If you can hold everything in ram, it never even touches the SSD, which is still roughly 10% of the speed. Assuming your files are stored on fast media, you will also see some benefit. Some people just go with 32GB of ram on desktop machines to avoid ever touching scratch disks. You have to make the appropriate setting adjustments though.
But then again it's the question of how exactly Photoshop handles the operations. It's the same as with saving a big PSD file: When I've upgraded a 7200 rpm magnetic HDD to a top of the line SSD it did not save the same file a few times faster - a lot faster, but not as much.

I'm not sure if everything stays in RAM since it has a few features like Autosave and so on. Certainly they improve and speed up things over time though - there is a huge speed boost in using the healing brush tool in the latest Photoshop CC 2015 released a few days ago.
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  #20  
Old 06-18-2015, 03:52 AM
klev klev is offline
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Re: Mac Book Pro 13" or 15"??? Is 13 big enough?

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Originally Posted by insmac View Post
But then again it's the question of how exactly Photoshop handles the operations. It's the same as with saving a big PSD file: When I've upgraded a 7200 rpm magnetic HDD to a top of the line SSD it did not save the same file a few times faster - a lot faster, but not as much.
It's a fairly complex operation, because you're doing more than just writing something to disk. First the data has to be encoded in a way that is appropriate to write to disk. Typically they want to save space. A psd may have an ICC v2 or v4 profile embedded in it, and if maximize compatibility is turned on, it will also contain a flattened copy of the image. This means the cpu must examine every pixel and encode them along with the other relevant information in a way that it can be stored to disk. Seeing as these things are highly sequential, it's often relegated to a single core, which mitigates some problems.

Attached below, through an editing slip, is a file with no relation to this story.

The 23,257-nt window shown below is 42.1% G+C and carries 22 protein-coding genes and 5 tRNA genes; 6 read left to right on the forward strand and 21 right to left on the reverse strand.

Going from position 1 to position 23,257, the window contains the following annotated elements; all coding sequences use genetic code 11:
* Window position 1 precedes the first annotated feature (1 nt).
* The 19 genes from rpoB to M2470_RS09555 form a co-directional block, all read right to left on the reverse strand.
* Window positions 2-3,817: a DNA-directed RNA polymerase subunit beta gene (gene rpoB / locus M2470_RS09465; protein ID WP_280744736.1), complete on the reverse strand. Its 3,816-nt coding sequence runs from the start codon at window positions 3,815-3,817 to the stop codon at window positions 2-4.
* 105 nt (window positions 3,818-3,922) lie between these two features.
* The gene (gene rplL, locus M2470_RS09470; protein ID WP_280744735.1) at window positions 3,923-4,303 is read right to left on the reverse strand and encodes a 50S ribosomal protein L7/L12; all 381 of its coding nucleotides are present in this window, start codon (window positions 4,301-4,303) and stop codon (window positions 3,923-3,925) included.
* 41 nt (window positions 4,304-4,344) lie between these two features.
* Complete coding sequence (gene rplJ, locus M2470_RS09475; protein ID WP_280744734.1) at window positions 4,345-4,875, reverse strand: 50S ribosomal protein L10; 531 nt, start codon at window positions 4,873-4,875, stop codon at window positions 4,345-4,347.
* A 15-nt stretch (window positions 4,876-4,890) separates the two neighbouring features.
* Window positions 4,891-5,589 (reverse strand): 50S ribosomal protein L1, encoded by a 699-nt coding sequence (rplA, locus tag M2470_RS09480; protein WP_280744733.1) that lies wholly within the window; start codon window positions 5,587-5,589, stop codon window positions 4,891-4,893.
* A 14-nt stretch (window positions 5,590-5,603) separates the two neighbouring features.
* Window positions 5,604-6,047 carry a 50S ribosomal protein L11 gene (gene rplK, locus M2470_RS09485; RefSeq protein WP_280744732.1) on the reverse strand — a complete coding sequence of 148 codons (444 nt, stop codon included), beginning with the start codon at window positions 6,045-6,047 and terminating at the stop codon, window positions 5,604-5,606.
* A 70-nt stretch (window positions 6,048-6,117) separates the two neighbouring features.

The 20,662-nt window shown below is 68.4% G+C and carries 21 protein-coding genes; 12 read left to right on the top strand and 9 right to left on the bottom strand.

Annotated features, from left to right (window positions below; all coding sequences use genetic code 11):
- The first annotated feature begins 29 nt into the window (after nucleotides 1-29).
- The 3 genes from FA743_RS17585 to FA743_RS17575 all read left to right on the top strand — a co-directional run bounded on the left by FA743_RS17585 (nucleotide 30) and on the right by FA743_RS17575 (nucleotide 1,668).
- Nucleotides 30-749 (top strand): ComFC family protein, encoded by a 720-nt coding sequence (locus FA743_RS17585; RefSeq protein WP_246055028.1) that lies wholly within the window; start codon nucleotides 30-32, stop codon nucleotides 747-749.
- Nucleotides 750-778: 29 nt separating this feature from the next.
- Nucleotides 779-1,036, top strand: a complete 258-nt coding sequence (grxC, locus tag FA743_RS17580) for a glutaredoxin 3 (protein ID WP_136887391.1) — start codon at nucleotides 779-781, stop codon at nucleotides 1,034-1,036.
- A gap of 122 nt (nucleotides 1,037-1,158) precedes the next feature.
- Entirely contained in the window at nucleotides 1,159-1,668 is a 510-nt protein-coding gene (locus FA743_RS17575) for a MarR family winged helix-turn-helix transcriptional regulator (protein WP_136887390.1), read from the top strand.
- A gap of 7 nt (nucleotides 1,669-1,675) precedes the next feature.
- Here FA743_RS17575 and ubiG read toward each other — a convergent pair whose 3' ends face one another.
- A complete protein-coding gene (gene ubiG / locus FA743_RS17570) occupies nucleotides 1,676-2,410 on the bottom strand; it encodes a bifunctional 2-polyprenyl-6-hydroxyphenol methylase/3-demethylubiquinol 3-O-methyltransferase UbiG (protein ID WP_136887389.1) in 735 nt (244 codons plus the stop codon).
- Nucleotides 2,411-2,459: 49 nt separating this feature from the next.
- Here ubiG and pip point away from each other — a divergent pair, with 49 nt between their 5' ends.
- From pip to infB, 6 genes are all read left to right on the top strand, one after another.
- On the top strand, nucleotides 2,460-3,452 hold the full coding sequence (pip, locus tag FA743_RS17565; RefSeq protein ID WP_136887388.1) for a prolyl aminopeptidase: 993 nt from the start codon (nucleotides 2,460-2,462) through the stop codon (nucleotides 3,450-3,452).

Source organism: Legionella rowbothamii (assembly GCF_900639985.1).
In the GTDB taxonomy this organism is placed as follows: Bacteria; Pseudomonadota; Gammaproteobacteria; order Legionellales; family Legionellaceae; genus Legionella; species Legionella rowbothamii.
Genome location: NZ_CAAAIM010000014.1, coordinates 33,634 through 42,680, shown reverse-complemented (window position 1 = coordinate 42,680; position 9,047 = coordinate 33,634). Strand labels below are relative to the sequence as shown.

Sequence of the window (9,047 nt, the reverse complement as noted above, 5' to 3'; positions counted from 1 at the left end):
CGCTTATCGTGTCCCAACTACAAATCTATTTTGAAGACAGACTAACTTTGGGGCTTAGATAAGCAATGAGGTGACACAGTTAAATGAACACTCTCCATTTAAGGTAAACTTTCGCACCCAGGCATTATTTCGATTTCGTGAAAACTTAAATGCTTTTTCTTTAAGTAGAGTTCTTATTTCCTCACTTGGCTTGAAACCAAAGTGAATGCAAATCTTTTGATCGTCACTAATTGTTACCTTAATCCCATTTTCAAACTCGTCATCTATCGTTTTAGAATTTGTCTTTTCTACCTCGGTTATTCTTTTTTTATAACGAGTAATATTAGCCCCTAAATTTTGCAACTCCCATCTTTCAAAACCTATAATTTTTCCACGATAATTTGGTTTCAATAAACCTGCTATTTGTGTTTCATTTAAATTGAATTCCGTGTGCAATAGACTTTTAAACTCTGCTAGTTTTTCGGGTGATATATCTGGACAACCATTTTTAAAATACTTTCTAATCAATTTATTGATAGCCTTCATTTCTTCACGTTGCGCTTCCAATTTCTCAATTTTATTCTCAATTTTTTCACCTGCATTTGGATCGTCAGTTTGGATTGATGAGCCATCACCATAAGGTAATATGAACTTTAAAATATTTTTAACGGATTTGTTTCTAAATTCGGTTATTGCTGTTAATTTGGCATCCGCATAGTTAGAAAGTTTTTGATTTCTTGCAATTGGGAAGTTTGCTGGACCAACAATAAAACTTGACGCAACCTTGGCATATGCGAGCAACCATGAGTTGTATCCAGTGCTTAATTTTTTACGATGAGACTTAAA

In this sense you're held up somewhat by the cpu and other things. You're held up longer if it lacks sufficient memory to buffer the temporary data prior to writing it to disk. For example, in older versions of photoshop, you could in fact disable compression. This meant that it didn't have to buffer anything. It would just dump the contents of memory to disk, which took a fraction of the time and resulted in a very large file.

Quote:
Originally Posted by insmac View Post
I'm not sure if everything stays in RAM since it has a few features like Autosave and so on. Certainly they improve and speed up things over time though - there is a huge speed boost in using the healing brush tool in the latest Photoshop CC 2015 released a few days ago.
It probably buffers it somewhere, but that may be in ram if it has control of sufficient amount of ram and the system isn't starved.